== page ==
How Can Companies Attract the Best Talent?
All too often, companies focus their recruiting strategy on describing the job responsibilities and their preferred requirements – essentially what the company is looking for in a candidate. While there’s nothing wrong with sharing that information, it will not attract the passive A-players they want to hire: someone who is currently employed, doing well, and not actively looking for a job. Giving them a description of a job similar to what they are already doing will not compel them to make a move. In today’s highly competitive employment market, a company has to stand out in order to attract the best talent. This begins with crafting a unique and exciting employment value proposition – essentially why a candidate should be interested whether they are actively looking or not. The company should convey the benefits of the job itself, the team they will be a part of, as well as the company as a whole.
To pique a candidate’s curiosity enough to want to learn more about an opportunity, a company needs to answer the question candidates will surely have, which is: “what’s in it for me?” Consider answering these questions as a good starting place:
- How will this role challenge someone, and help them learn and grow?
- What training is offered to assist them in that development?
- What is the future career path that someone could expect if they exceed expectations?
- What type of compensation can be earned, not only monetarily, but also via equity and/or other benefits?
- What have other top performers in the company been able to earn based on over-achievement of objectives?
- What impact can the role have on the organization to help really move the needle, and how might they be recognized for such achievements?
A candidate’s relationship with their manager and extended team have a huge impact on their fulfillment in a job. As such, the hiring manager and the team should be a major selling point to attract candidates. Consider the candidate’s point of view and answer these questions:
- What is the manager’s leadership style and philosophy?
- Are people generally happy working for him/her?
- Have other team members been promoted while under this manager’s leadership?
- What internal resources are available to help contribute to someone’s success?
- Are there other top performers on the team that an incoming employee can model after and learn from?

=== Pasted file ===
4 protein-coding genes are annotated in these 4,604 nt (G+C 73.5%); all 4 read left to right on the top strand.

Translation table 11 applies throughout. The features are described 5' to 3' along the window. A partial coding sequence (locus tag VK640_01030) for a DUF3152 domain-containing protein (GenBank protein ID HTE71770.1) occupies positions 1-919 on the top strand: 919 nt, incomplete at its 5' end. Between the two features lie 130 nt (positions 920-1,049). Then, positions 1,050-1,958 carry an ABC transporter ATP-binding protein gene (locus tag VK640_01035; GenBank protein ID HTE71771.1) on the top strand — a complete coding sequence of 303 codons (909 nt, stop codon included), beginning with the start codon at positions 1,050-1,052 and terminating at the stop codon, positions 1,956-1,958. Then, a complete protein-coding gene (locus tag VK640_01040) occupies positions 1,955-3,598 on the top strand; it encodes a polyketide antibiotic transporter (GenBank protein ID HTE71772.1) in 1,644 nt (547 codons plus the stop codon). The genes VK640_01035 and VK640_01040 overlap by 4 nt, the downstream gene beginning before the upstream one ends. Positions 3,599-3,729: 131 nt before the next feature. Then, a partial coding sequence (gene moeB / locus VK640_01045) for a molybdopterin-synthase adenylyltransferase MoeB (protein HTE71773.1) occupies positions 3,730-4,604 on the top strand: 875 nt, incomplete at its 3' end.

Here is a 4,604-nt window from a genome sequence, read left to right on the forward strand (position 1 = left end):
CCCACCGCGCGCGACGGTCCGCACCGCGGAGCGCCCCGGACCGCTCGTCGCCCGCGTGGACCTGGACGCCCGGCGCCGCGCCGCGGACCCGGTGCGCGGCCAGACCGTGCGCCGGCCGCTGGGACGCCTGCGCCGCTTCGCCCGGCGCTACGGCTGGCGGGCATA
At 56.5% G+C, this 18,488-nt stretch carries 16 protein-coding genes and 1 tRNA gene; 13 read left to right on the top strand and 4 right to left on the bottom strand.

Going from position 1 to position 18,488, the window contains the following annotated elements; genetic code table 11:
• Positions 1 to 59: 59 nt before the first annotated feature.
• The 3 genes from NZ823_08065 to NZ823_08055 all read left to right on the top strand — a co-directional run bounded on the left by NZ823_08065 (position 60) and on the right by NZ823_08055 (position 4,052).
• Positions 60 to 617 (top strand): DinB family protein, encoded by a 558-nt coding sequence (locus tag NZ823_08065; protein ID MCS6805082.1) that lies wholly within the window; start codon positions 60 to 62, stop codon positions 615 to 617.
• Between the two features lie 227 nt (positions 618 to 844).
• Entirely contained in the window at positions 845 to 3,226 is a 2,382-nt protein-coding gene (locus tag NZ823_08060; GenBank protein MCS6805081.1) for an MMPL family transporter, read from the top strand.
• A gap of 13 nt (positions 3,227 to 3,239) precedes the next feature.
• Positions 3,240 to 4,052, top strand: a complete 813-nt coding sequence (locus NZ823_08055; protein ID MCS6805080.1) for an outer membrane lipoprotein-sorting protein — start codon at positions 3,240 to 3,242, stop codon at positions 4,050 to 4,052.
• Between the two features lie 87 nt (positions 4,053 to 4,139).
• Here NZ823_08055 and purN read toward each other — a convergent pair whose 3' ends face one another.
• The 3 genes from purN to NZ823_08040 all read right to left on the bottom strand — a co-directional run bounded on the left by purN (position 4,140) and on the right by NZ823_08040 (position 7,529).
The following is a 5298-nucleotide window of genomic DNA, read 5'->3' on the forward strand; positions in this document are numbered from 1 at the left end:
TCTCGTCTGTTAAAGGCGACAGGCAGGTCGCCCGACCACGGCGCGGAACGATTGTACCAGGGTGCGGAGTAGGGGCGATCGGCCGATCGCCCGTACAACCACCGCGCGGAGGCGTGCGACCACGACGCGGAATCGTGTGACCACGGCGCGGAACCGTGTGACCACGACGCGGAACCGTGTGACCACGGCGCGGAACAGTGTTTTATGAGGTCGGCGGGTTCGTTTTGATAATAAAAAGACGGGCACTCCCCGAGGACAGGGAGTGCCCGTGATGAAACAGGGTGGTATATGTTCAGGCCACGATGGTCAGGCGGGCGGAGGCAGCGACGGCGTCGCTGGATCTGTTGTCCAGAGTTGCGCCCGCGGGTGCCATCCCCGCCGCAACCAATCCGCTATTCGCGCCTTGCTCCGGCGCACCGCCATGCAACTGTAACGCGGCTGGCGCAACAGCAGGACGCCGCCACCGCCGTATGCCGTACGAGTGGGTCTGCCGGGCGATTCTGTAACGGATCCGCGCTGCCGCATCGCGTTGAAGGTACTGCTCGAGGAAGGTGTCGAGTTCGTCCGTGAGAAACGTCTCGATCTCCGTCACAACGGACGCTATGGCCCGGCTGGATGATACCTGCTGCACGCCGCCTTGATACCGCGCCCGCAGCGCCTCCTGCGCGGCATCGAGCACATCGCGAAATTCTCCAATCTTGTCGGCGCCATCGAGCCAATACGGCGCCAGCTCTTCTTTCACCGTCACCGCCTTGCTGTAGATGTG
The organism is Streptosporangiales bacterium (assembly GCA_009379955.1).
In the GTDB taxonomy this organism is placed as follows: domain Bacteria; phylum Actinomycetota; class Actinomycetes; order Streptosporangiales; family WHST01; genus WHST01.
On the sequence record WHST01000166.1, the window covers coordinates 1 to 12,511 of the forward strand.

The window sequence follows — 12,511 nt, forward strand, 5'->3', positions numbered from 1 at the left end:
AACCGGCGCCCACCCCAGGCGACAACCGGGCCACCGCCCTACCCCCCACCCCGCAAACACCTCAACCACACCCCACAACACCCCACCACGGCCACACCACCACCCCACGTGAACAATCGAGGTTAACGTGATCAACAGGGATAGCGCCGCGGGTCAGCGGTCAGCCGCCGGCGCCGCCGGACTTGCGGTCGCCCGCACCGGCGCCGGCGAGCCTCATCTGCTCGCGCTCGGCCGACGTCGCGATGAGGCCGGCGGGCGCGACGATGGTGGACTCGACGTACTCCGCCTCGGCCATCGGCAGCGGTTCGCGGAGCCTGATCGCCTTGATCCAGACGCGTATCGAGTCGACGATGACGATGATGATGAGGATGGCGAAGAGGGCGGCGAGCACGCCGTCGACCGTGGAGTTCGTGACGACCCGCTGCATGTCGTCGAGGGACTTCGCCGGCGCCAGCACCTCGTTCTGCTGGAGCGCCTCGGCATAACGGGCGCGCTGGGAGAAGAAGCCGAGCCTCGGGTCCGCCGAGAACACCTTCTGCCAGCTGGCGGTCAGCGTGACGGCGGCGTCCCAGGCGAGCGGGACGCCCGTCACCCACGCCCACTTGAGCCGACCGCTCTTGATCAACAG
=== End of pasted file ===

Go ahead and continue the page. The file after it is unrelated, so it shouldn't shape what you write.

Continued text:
- What is this manager’s/team’s reputation in the marketplace?
Candidates want to join a company that has a bright future and where they can envision themselves for the long-term. Items of importance to a candidate may include:
- Who is part of the executive leadership team, and do they have a proven track record?
- Does the company have a reputation for innovation and a differentiated solution to offer their customers?
- Do they have a positive culture that empowers their employees?
- Is the company in a growth industry with an ever-expanding pie for them to take a bigger share of?
- Are they already recognized as a market leader, and how so?
- If public, how is the stock performing?
- If still private, who are their primary investors?
- What has been the growth trajectory the last couple of years, and how rapidly have they been increasing employee headcount?
- Who are some key referenceable clients the company has been successful in landing?
- What other companies do they have partnerships and alliances in place with?
- Have they received any awards or accolades from analyst firms such as Gartner or other industry media outlets?
The answer to all of these questions about the job, the hiring manager and team, and the company is the sizzle that will get candidates excited! When compiled into a compelling story and delivered with passion, this is much more likely to get a passive A-player on the hook to explore the opportunity. This story telling however, is just the first step. Companies must recognize that interviewing is a courtship process, and a two-way street.